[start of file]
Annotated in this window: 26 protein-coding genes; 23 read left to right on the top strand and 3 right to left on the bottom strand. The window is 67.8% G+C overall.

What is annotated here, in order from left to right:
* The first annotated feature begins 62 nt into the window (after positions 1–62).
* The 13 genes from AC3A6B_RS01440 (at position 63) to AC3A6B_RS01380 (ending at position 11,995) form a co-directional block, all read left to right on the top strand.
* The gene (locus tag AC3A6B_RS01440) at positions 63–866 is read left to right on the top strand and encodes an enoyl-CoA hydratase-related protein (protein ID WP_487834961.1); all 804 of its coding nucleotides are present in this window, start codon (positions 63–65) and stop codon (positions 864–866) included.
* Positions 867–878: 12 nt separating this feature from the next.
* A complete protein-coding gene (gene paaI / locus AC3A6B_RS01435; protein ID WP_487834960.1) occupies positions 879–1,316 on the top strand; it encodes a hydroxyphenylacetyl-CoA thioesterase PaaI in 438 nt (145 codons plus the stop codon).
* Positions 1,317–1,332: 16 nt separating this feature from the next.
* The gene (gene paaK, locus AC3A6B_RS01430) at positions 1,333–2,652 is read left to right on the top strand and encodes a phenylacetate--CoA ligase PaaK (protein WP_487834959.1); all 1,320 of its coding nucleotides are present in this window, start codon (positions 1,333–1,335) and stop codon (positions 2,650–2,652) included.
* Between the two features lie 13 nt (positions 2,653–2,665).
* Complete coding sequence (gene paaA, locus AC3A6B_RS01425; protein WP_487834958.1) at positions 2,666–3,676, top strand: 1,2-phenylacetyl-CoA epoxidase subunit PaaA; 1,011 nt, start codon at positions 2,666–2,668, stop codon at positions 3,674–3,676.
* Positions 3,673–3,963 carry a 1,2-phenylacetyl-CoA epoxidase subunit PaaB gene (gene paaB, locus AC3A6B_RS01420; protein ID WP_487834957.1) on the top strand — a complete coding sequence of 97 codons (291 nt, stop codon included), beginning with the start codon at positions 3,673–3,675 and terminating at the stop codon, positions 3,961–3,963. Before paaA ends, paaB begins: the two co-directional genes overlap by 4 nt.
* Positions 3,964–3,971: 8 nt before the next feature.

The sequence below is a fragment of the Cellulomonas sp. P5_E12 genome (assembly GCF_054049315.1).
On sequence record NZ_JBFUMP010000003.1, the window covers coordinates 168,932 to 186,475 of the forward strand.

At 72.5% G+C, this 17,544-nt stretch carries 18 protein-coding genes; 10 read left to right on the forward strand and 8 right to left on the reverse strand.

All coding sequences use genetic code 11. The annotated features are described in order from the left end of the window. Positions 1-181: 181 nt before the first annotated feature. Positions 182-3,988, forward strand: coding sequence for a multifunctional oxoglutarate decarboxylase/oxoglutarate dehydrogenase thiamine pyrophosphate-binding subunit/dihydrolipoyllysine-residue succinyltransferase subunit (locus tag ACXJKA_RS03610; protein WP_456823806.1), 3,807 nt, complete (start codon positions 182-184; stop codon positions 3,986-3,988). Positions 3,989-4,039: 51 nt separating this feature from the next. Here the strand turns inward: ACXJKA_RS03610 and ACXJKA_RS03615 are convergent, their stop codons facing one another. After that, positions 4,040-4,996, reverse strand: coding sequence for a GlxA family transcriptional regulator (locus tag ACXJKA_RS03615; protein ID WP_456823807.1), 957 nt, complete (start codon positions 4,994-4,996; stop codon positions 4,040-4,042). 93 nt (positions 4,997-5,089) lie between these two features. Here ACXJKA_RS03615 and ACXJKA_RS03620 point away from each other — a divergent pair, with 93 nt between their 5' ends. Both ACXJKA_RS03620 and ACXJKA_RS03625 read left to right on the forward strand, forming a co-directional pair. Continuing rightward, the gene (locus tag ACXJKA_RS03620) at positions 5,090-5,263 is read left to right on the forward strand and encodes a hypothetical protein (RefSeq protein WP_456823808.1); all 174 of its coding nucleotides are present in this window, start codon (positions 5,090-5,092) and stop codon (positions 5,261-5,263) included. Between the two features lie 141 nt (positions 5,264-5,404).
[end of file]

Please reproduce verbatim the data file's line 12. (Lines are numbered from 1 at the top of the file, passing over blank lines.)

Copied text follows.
* Positions 3,673–3,963 carry a 1,2-phenylacetyl-CoA epoxidase subunit PaaB gene (gene paaB, locus AC3A6B_RS01420; protein ID WP_487834957.1) on the top strand — a complete coding sequence of 97 codons (291 nt, stop codon included), beginning with the start codon at positions 3,673–3,675 and terminating at the stop codon, positions 3,961–3,963. Before paaA ends, paaB begins: the two co-directional genes overlap by 4 nt.